Authors: Carla Rice, Chelsea Temple Jones, Jessica Watkin, Kayla Besse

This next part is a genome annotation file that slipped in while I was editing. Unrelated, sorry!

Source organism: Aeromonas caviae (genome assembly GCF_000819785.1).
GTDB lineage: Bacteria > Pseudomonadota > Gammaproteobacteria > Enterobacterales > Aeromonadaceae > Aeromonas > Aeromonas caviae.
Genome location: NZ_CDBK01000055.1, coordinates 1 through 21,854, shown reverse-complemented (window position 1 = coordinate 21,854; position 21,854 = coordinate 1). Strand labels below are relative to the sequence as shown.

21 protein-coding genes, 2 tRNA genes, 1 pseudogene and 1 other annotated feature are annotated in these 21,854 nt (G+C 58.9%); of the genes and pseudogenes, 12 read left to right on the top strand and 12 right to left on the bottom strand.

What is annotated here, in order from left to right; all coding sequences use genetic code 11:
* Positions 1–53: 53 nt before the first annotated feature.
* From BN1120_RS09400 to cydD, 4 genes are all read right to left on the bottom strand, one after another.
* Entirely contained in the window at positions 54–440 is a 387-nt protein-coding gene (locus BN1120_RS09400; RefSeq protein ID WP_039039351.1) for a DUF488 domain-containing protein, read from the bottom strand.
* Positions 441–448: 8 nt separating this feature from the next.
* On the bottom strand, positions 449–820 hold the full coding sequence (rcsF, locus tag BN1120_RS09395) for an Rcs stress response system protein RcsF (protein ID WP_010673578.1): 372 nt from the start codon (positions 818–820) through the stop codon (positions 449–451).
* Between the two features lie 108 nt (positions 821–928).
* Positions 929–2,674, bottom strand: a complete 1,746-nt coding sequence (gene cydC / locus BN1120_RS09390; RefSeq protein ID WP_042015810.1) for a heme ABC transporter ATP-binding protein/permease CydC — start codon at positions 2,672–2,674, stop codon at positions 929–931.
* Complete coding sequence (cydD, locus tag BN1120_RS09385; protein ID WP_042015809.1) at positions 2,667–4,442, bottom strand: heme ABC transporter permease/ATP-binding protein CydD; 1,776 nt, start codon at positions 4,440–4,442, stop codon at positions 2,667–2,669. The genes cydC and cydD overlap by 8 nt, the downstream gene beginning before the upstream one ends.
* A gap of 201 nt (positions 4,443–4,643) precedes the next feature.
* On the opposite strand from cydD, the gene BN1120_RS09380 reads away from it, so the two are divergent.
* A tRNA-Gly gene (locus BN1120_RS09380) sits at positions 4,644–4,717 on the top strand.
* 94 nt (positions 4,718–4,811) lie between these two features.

In this co-written ethnography, we offer a co-curated account of how it feels to build, negotiate, witness and benefit from a community of practice nurtured by the principles of relaxed performance (RP). RP is a movement that invites all involved in a performance— from directors to performers to audiences—to be themselves (LaMarre, Rice and Besse). This invitation speaks to both technical interventions (such as dimmed lights and reduced ticket prices, among others) and social interventions rooted in disability justice frameworks, which offer an intersectional approach of thinking about body-mind difference in context. RP is an increasingly common intervention to performance production that pushes back against the “quiet or invisible” audience (Simpson 277), thus cultivating a new community of practice within which the four authors of this paper are deeply embedded. Our work teaching and researching RP takes place within neoliberal and colonial structures of post-secondary education and academic ableism across Turtle Island (northern part of the lass mass known as America) (Dolmage). Our deeply reflective accounts, informed by performance pedagogy and critical approaches to education, invite further thought on race, disability, gender and efforts to decolonize performance ethnography, as we deliberately draw on our intersecting positions as researchers, performers, writers, theatre-goers and audience members steeped in emergent and, at times, radical RP pedagogy. Here, we offer a relational account of our experiences moving between three multi-sensory performances and the university classroom, describing our own participation in the complex processes of community-building with body-mind difference in mind.